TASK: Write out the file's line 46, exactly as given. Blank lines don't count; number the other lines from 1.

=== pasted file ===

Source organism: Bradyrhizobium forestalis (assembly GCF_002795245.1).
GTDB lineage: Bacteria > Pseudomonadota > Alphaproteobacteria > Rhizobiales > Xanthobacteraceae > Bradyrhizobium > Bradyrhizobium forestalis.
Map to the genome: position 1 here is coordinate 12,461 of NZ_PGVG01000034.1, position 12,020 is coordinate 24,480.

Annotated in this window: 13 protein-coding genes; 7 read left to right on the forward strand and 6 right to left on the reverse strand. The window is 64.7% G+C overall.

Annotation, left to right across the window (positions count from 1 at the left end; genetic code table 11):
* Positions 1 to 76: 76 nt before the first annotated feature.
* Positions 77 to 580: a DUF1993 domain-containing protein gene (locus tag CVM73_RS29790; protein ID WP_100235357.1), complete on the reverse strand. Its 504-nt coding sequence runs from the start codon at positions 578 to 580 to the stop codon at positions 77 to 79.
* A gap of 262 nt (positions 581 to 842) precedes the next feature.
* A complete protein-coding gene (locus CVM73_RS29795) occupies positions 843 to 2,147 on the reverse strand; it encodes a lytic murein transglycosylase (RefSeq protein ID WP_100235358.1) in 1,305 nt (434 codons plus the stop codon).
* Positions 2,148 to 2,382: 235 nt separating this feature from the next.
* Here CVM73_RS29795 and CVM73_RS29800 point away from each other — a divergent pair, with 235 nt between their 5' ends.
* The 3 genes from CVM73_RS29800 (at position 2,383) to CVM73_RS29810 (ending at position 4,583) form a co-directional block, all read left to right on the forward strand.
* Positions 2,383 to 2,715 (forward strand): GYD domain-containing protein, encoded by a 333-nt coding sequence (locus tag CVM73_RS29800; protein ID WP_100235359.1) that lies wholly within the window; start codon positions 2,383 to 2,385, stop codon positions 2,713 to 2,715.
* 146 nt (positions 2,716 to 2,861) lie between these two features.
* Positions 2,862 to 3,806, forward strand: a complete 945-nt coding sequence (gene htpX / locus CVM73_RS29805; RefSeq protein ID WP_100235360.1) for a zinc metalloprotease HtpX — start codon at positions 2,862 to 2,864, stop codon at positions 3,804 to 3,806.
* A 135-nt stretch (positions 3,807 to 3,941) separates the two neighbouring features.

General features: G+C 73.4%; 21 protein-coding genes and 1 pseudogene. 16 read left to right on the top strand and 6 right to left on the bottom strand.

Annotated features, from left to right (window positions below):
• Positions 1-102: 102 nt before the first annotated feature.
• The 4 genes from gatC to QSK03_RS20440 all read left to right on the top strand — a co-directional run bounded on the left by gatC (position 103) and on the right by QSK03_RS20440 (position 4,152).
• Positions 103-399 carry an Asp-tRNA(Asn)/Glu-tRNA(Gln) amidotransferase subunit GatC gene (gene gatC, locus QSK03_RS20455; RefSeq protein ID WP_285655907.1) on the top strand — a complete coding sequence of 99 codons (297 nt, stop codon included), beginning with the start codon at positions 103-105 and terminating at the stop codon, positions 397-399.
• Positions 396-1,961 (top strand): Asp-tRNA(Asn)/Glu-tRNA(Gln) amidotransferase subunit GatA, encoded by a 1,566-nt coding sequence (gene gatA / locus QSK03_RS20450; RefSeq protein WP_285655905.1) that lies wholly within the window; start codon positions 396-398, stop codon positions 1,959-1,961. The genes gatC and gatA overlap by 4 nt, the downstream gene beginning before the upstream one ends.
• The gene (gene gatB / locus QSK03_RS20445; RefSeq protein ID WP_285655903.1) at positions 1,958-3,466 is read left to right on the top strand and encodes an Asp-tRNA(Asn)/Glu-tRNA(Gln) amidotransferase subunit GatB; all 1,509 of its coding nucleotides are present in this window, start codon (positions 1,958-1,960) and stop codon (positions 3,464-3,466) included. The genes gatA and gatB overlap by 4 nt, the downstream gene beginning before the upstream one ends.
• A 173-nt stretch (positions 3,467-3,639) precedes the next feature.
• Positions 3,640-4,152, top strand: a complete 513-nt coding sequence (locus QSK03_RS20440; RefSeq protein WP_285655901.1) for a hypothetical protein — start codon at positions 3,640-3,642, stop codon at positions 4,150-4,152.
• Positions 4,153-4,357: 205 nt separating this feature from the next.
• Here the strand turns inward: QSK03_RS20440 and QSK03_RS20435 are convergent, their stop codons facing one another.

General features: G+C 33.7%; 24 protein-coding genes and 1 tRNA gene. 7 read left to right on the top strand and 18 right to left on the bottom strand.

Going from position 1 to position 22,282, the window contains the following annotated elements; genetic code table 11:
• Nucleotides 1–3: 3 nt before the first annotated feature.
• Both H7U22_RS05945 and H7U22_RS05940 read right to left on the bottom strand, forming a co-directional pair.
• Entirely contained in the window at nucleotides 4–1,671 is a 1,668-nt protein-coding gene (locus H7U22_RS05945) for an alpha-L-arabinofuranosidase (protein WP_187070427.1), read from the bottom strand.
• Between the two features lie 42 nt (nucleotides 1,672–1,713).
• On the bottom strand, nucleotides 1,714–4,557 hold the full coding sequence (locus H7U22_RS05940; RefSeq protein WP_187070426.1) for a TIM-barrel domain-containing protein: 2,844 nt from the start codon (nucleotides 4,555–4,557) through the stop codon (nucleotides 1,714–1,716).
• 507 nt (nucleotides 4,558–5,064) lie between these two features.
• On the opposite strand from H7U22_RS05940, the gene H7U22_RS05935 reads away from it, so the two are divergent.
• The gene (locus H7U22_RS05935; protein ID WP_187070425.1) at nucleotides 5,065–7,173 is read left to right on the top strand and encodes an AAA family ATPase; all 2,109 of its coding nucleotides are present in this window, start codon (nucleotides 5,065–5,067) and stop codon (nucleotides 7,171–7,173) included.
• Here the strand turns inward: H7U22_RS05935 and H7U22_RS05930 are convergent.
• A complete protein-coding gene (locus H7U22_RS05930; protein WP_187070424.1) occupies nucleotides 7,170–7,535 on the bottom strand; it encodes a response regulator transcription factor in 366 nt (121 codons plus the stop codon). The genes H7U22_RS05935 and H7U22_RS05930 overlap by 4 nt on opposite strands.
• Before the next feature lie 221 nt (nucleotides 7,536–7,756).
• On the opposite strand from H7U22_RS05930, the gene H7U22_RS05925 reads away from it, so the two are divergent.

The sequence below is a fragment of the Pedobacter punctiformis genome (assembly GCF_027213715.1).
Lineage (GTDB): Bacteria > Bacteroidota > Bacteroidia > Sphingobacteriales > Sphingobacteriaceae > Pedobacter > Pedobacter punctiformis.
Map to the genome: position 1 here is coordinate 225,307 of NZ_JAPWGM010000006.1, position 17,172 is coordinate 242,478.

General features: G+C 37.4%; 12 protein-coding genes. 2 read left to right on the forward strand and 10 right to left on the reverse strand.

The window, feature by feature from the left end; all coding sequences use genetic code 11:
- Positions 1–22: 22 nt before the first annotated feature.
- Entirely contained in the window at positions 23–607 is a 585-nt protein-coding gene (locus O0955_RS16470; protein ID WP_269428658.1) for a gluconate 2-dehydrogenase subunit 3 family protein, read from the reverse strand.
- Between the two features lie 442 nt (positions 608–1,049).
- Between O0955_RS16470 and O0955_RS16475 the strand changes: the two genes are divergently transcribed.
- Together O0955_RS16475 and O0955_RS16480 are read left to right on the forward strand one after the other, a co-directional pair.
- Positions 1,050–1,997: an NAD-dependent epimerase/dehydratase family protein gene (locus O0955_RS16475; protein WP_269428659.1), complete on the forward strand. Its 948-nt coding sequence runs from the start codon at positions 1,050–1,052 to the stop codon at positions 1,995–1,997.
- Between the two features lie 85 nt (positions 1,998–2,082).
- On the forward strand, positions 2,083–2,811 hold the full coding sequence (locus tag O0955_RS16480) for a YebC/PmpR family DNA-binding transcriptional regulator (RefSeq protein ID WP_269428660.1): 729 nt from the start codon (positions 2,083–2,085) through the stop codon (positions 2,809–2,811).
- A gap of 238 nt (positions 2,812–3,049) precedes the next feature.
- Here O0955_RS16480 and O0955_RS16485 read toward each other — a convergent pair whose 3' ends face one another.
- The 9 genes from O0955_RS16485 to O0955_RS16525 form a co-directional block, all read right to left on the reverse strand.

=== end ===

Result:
The window, feature by feature from the left end; all coding sequences use genetic code 11: